Startups & Teenagers – The curious case of Benjamin Button

A few weeks ago, my brother completed high school! His graduation was the culmination of a personal “no-sibling-left-behind” mission that I set to help my siblings attend college. My brother moved in with me “fresh-off-the-boat” right after I graduated from business school. I assumed guardianship of a teenager when most of my friends were setting up their own families. My adult life started in reverse…hence the title. My four year experience with my brother contains parallels to the investor/entrepreneur relationship during an investment cycle. I wanted to share a few lessons:

  • NO helicopter parenting – I consistently felt the urge to hold my brother’s hand through tough assignments and difficult personal situations. However, I observed that the more I got directly involved, the slower he progressed and the weaker his resilience became. Additionally, I’ve learned that college admissions reject applications with evidence of adult meddling. Similarly, companies subjected to “helicopter-parenting” from existing investors might scare off potential new investors due to perceived operator incompetence. Also, investor intrusion is often a sign for strategic misalignment. The best role for investors is to facilitate the execution of the company’s vision through supporting competent operators.
  • Progressive chaos is good – My brother’s stay was chaotic. At the beginning, the challenges were rudimentary, e.g., confusion about class scheduling, misplaced laptop/phone etc. Over time, the challenges became more complex, e.g., deciding on colleges to apply to or unpacking the emotions of love. Chaos is a constant for businesses, but its nature should evolve similarly. Entrepreneurs that succeed face increasingly complex problems that if cracked, will create sustainable competitive advantages critical to return generation.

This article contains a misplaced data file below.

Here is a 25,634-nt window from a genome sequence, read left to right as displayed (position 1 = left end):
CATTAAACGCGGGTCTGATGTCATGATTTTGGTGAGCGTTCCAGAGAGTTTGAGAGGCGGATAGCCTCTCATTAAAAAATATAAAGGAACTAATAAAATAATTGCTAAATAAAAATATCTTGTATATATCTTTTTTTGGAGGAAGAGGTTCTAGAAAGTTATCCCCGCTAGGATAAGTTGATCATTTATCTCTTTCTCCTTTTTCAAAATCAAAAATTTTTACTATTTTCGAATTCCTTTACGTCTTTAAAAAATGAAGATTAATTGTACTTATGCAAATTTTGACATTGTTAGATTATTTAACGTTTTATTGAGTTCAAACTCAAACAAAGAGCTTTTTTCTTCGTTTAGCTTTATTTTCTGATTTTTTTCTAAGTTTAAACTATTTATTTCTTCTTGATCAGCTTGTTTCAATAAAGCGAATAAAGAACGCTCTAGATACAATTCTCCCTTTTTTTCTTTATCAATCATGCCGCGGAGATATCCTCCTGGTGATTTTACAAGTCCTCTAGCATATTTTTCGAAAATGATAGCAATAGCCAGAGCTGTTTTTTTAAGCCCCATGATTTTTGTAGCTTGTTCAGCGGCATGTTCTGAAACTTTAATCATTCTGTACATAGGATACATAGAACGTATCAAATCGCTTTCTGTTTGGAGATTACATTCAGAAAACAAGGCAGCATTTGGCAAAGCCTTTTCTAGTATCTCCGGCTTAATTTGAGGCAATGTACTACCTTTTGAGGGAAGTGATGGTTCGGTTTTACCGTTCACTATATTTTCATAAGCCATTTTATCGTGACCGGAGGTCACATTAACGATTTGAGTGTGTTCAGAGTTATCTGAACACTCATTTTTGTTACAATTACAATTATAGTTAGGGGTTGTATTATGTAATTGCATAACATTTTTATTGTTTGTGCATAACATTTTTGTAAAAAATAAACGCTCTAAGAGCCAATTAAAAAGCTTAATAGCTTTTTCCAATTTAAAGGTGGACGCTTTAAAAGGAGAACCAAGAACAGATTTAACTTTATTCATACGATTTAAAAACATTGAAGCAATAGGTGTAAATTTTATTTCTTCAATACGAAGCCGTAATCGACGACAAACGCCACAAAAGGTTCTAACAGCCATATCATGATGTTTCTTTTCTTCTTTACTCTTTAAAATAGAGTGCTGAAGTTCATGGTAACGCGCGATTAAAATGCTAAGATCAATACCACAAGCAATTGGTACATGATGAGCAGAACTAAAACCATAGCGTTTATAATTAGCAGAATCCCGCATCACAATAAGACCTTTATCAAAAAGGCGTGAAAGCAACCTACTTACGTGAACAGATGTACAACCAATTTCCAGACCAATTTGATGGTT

• Jack of all trades – About halfway through this journey, I increasingly became overwhelmed and occasionally dropped the ball in other important areas e.g., love, fitness, sleep. I paid the price. Unfortunately, “I took on too much” is not a valid excuse for poor execution. Investors/entrepreneurs must learn to efficiently manage their myriad of responsibilities through tools such as saying NO, clear communication, delegation, humbly seeking help, outsourcing, better time management, etc.
  • It takes a village – My brother and I didn’t always get along since we spent too much time together during his “teenage phase”. However, different mentors, at different times, built credibility and ability to influence him on important issues. Companies must surround themselves with a deep bench of trustworthy stakeholders that add value. In times of internal conflict, there needs to be someone who steadfastly remains on the side of value.
  • There’s a seat for every a** – At the start of freshmen year, I considered my brother to be Harvard material, but when the college process begun, we had been humbled and were “just happy to be here”. After we rid the anxiety, all stakeholders convened to assess his grades, preferences, goals and curated a list of schools that fit his profile. He got in. Not every startup becomes a unicorn, goes public or is acquired by Google. Stakeholders should explore other avenues of value realization e.g., recaps, partial sales, etc.

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